Employment Law Blogs, health and safety, New York

New York Rules For Face Mask Requirements For Essential Business Employees

Hey Compliance Warriors!

New York is another in a line of states requiring face coverings being worn by essential business employees. Below you’ll see the guidance issued and plenty of questions answered. Read on…

Article Via: fisherphillips.com

“Governor Cuomo recently issued an Executive Order directing essential businesses to provide face coverings to their employees when in direct contact with customers or members of the public, at the expense of the employer. The New York State Department of Health (NYSDOH) just issued guidance for such essential businesses to comply with the order. What do New York employers need to know?

Which Businesses Are Impacted By This Order?

As part of the state’s “New York on PAUSE” program, Governor Cuomo issued an Executive Order mandating that 100% of the workforce of non-essential businesses stay at home, effective March 22. After several extensions, the order is currently in effect through May 15, subject to additional extensions. 

Essential services are excluded from the mandate to reduce in-person personnel, including essential health care operations; essential infrastructure, including utilities, telecommunication, airports, and transportation infrastructure; essential manufacturing, including food processing and pharmaceuticals; essential retail, including grocery stores and pharmacies; essential services, including trash collection, mail, and shipping services; news media; banks and related financial institutions; providers of basic necessities to economically disadvantaged populations; construction; vendors of essential services necessary to maintain the safety, sanitation, and essential operations of residences or other essential businesses; and vendors that provide other essential services or products. 

It is these “essential businesses” that are required to provide their in-person workforce with face coverings. 

What Constitutes A Face Covering?

The guidance from the NYSDOH provides that a face covering includes surgical masks, N-95 respirators, face shields, and cloth coverings, such as bandanas and homemade sewn coverings. The guidance references CDC guidelines on the use of cloth face covers

Which Employees Need To Be Provided With A Face Mask? 

The Executive Order requires face coverings to be provided to employees who are in “direct contact” with customers or members the public. Per the NYSDOH, at a minimum, face coverings must be provided to any employee who is routinely within close contact (i.e., six feet or less) with members of the public.

Can Employees Use Their Own Face Coverings?

The NYSDOH guidance states that employees are allowed to use their own face coverings but cannot be required to do so by their employer. Moreover, employees can wear more protective face coverings (surgical masks, N-95 respirators, or face shields) if the employee already possesses such protective equipment, or the employer otherwise requires employees to wear more protective equipment due to the nature of their work.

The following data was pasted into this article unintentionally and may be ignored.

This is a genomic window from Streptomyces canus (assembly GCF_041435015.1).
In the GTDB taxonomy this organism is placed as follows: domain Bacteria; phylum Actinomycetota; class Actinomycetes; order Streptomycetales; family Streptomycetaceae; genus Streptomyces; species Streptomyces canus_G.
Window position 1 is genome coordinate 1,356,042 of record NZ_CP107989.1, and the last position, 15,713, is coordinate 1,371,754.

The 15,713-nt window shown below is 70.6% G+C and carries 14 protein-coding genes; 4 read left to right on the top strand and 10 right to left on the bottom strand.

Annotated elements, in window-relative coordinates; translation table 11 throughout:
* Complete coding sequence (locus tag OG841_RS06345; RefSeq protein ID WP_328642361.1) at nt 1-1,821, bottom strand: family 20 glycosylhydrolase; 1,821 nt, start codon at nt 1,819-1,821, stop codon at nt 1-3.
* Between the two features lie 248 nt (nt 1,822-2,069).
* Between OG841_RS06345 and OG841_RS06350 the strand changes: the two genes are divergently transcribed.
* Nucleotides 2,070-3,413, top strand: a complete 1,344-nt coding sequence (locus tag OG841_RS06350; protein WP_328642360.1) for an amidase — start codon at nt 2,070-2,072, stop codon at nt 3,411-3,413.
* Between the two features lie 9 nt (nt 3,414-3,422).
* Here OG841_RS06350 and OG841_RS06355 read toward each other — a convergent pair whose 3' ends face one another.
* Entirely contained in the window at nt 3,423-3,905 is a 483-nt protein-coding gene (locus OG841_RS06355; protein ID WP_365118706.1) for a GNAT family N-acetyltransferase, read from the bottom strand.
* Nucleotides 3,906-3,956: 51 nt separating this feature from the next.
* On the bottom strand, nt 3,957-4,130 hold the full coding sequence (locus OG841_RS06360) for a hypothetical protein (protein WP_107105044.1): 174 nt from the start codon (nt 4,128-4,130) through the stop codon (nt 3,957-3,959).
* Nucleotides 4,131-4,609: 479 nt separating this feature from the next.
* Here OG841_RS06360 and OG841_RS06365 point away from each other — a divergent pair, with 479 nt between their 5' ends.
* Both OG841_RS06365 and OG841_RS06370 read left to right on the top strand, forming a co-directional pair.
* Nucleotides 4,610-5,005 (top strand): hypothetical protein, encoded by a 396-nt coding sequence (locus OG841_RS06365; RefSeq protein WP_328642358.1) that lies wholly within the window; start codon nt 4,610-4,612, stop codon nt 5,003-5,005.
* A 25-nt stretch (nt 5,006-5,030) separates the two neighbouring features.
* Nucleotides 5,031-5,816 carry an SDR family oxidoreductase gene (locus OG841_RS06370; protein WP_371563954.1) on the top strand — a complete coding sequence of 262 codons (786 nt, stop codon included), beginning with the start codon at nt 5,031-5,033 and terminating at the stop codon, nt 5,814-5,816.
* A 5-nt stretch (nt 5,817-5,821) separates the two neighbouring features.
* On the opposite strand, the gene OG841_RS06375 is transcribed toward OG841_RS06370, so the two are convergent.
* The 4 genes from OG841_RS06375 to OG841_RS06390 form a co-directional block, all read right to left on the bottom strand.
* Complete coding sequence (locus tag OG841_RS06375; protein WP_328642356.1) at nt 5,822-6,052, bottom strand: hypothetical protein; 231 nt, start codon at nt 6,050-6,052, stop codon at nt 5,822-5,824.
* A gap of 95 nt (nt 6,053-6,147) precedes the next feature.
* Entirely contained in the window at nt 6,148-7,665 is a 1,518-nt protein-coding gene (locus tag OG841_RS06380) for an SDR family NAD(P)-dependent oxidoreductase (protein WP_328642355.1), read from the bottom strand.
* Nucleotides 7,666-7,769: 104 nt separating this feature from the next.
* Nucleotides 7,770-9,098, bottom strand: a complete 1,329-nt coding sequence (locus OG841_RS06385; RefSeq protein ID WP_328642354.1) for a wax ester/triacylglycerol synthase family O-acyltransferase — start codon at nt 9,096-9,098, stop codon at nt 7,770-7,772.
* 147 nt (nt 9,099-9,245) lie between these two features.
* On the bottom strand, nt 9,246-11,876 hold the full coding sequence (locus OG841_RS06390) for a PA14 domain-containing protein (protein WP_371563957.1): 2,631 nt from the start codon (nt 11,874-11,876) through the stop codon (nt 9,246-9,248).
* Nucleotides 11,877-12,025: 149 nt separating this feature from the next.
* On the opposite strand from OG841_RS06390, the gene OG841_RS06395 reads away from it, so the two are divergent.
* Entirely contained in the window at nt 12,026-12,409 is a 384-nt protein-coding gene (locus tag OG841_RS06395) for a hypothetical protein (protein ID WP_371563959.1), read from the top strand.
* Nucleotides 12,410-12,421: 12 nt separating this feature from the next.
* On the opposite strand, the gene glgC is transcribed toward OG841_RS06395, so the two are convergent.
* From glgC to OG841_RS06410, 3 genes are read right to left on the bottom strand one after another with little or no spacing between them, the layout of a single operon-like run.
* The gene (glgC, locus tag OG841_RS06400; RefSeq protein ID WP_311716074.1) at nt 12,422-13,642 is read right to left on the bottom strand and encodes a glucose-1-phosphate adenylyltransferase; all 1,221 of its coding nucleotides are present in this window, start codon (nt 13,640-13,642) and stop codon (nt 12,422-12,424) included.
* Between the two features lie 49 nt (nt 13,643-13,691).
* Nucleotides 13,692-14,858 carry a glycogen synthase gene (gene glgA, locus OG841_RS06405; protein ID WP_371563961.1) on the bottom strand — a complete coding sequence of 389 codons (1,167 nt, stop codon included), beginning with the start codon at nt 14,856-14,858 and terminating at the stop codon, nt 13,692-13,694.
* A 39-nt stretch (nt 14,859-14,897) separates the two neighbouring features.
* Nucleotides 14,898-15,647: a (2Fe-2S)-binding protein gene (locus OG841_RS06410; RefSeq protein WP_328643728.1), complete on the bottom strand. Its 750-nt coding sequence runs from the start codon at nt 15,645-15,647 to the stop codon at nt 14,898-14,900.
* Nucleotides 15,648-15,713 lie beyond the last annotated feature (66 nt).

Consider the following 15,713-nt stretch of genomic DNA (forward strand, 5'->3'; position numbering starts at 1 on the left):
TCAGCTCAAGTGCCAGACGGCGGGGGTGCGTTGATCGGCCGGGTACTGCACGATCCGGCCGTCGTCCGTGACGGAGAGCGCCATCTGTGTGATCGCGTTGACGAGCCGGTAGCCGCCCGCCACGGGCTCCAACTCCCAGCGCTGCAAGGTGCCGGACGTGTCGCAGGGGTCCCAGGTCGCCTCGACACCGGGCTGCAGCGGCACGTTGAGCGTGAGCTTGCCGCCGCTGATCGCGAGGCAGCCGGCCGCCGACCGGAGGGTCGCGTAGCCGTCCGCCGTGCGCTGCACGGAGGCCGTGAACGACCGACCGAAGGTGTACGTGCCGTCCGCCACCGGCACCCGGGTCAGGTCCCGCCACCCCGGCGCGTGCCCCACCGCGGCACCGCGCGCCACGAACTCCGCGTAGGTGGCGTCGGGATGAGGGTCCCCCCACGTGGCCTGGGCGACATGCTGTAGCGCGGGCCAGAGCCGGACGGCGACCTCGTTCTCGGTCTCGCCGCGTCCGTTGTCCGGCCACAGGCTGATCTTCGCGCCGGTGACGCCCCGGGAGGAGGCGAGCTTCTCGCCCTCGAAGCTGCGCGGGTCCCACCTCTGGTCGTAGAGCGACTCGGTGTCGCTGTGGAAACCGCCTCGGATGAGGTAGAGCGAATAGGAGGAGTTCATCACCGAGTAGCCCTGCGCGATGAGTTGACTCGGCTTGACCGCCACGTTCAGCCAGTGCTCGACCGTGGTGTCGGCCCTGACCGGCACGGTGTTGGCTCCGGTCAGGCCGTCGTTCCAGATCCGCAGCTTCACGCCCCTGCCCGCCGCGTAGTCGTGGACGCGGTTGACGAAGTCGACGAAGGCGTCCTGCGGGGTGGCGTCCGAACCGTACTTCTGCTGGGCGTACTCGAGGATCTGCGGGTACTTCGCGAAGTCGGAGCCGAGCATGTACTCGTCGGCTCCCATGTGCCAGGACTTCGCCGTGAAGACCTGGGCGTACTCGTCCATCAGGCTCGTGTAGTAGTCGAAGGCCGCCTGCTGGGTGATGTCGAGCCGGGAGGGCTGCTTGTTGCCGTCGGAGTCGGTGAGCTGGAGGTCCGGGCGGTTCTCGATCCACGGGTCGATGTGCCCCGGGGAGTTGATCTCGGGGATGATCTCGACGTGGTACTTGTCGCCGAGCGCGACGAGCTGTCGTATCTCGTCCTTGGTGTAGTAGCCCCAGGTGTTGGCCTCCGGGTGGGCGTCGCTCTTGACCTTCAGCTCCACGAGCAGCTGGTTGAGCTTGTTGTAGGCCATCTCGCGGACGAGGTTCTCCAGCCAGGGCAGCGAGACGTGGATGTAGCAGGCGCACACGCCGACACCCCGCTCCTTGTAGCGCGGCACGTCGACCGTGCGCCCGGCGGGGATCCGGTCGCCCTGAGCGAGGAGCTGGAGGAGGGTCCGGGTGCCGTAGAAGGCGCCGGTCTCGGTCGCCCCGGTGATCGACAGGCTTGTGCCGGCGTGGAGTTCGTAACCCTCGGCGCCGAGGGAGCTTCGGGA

Are There Any Exceptions?

Per the NYSDOH guidance, employees are required to wear the face covering when in direct contact with members of the public, except where doing so would inhibit or otherwise impair the employee’s health. In such circumstances, employers are prohibited from requesting or requiring medical or other documentation from the employee who declines to wear a face covering. 

Additionally, any employees who are unable to wear face coverings and are susceptible to COVID-19 (i.e., individuals who are 70 years of age or older, individuals with compromised immune systems, and individuals with underlying illnesses) are encouraged to work with their employer regarding potential reasonable accommodations, such as different protective equipment, alternate work location, or alternate work assignment with fewer interactions with the public. 

What If Our Business Cannot Obtain Face Coverings?

The NYSDOH guidance makes clear that inability to obtain face coverings does not relieve you from your obligation to provide such face coverings to your employees. The guidance directs employees to consult with their local office of emergency management in the event they cannot procure face coverings, but cautions that those supplies are extremely limited and are prioritized for health care workers and first responders.”

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Lisa Smith is CEO of Andere Corporation and Chief Content Developer at HelpDeskSuites.com. Follow her on Twitter, connect with her on LinkedIn, listen to her Small Business Spoonfuls Podcast, and find more in her Compliance Warriors Facebook Group.

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